Ron Steen, Plaintiff-appellant, v. United States, Defendant-appellee, 468 F.3d 1357 (Fed. Cir. 2006)

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US Court of Appeals for the Federal Circuit - 468 F.3d 1357 (Fed. Cir. 2006) November 20, 2006

Joel D. Kaufman, Steptoe & Johnson, LLP, of Washington, DC, argued for plaintiff-appellant. With him on the brief was Tina Potuto Kimble.

David S. Silverbrand, Attorney, Commercial Litigation Branch, Civil Division, United States Department of Justice, of Washington, DC, argued for defendant-appellee. With him on the brief were Peter D. Keisler, Assistant Attorney General, David M. Cohen, Director, and Patricia M. McCarthy, Assistant Director. Of counsel on the brief was Jeffrey Kahn, Attorney, Office of General Counsel, United States Department of Agriculture, of Washington, DC.

Before BRYSON, Circuit Judge, ARCHER, Senior Circuit Judge, and GAJARSA, Circuit Judge.

BRYSON, Circuit Judge.

Ron Steen, a commercial fisherman, seeks review of a ruling by the Court of International Trade upholding the decision of the Department of Agriculture denying his application for a "trade adjustment assistance" cash benefit. We affirm.

* A

The Trade Act of 1974, Pub. L. No. 93-618, 88 Stat.1978 (1975), provides for various forms of trade adjustment assistance for U.S. workers harmed by competition from imported goods. See 19 U.S.C. §§ 2271-2321. In 2002, Congress amended the statute to extend trade adjustment assistance to "agricultural commodity producers" similarly harmed by competition from imports, Trade Act of 2002, § 141, Pub. L. 107-210, 116 Stat. 933, 946-53, codified at 19 U.S.C. §§ 2401 a-2401 g.

In somewhat simplified summary, the pertinent statutory scheme operates as follows: A group of producers of a particular agricultural commodity who feel they have been adversely affected by imports of agricultural products are entitled to file a petition with the Secretary of Agriculture seeking certification of eligibility for adjustment assistance. The Secretary is required to certify the commodity producers for adjustment assistance if the Secretary determines (1) that the national average price for the particular commodity in the most recent marketing year is less than 80 percent of the national average price for that commodity for the five previous years and (2) that increases in imports of that commodity or of goods directly competitive with it have contributed importantly to the price decline. 19 U.S.C. § 2401a(c).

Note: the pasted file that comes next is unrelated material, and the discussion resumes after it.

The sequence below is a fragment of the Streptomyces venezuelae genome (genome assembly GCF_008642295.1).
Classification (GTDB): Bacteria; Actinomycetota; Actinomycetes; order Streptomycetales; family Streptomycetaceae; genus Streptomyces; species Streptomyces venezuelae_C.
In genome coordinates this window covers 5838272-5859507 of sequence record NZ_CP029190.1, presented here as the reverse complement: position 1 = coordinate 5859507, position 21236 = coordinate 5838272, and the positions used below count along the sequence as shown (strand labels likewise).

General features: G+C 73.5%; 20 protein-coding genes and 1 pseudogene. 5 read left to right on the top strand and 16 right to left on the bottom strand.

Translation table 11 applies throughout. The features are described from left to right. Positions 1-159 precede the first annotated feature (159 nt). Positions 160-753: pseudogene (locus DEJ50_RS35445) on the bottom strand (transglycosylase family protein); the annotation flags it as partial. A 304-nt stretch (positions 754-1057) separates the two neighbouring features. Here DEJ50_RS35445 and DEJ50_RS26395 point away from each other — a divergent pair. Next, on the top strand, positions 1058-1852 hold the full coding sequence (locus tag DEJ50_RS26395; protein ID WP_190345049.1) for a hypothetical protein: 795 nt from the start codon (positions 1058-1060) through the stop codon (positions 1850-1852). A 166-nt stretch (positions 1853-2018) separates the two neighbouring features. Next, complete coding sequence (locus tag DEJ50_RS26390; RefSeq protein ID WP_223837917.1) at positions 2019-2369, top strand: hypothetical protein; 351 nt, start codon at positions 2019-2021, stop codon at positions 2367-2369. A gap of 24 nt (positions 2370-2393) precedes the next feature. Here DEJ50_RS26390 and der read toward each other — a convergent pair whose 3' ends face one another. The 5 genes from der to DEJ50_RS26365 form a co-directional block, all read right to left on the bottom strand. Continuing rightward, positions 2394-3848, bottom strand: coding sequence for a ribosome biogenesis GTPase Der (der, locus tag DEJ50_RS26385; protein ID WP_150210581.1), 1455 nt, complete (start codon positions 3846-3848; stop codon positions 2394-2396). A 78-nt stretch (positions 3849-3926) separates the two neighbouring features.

In the event a producer group is certified, any individual producer covered by that group certification is eligible for certain non-monetary benefits, such as free information regarding the feasibility of substituting other commodities for those adversely affected and technical assistance to improve production and marketing of the adversely affected commodities. See 19 U.S.C. § 2401 e(a) (1) (D). Each producer covered by a certification may also apply for a trade adjustment allowance, i.e., a cash benefit. To be eligible for that benefit, the producer must submit information establishing, among other requirements, that the producer's "net farm income (as determined by the Secretary) for the most recent year is less than the producer's net farm income for the latest year in which no adjustment assistance was received by the producer." Id. § 2401e(a) (1). The amount of the cash benefit paid to the producer is based on the amount of the commodity produced by the applicant in the most recent marketing year and the amount by which the market price of the commodity has fallen during that year, relative to the average price during the previous five years. Id. § 2401 e(b). The maximum yearly cash benefit for any producer under the program is $10,000. Id. § 2401e(c). Benefits will not be paid to producers having an adjusted gross income above a certain level. Id. § 2401 e(a) (2).

Following the enactment of the 2002 Act, the Secretary of Agriculture promulgated formal regulations implementing the statute. See Trade Assistance for Farmers, 68 Fed.Reg. 50,048 (Aug. 20, 2003). In doing so, the Secretary specified that the Act applies not only to farmers but also to certain fishermen. In particular, the regulations make statutory benefits available to domestic fishermen whose catch competes directly with imported aquaculture products and who are adversely affected by those imports. The regulations define aquaculture as farm fishing, or the rearing of marine animals in a controlled environment for human consumption. 68 Fed.Reg. at 50,049; 7 C.F.R. § 1580.102.